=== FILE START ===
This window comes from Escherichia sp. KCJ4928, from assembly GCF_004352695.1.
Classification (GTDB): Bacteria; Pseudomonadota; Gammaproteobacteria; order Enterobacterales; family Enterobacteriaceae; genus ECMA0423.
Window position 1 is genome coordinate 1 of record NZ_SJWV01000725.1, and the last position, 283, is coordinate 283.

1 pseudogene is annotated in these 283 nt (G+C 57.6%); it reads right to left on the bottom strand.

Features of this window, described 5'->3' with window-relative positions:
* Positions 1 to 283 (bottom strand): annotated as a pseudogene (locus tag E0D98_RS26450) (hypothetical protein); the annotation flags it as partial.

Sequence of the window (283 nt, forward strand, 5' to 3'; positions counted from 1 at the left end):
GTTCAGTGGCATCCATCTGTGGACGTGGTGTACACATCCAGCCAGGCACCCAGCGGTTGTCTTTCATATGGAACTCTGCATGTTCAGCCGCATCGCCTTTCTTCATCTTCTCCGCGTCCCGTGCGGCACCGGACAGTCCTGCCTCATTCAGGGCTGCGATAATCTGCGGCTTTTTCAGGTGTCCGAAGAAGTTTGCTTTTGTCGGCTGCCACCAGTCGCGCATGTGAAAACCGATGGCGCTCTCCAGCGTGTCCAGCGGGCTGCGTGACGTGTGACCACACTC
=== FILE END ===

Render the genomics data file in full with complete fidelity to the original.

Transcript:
This window comes from Escherichia sp. KCJ4928, from assembly GCF_004352695.1.
Classification (GTDB): Bacteria; Pseudomonadota; Gammaproteobacteria; order Enterobacterales; family Enterobacteriaceae; genus ECMA0423.
Window position 1 is genome coordinate 1 of record NZ_SJWV01000725.1, and the last position, 283, is coordinate 283.

1 pseudogene is annotated in these 283 nt (G+C 57.6%); it reads right to left on the bottom strand.

Features of this window, described 5'->3' with window-relative positions:
* Positions 1 to 283 (bottom strand): annotated as a pseudogene (locus tag E0D98_RS26450) (hypothetical protein); the annotation flags it as partial.

Sequence of the window (283 nt, forward strand, 5' to 3'; positions counted from 1 at the left end):
GTTCAGTGGCATCCATCTGTGGACGTGGTGTACACATCCAGCCAGGCACCCAGCGGTTGTCTTTCATATGGAACTCTGCATGTTCAGCCGCATCGCCTTTCTTCATCTTCTCCGCGTCCCGTGCGGCACCGGACAGTCCTGCCTCATTCAGGGCTGCGATAATCTGCGGCTTTTTCAGGTGTCCGAAGAAGTTTGCTTTTGTCGGCTGCCACCAGTCGCGCATGTGAAAACCGATGGCGCTCTCCAGCGTGTCCAGCGGGCTGCGTGACGTGTGACCACACTC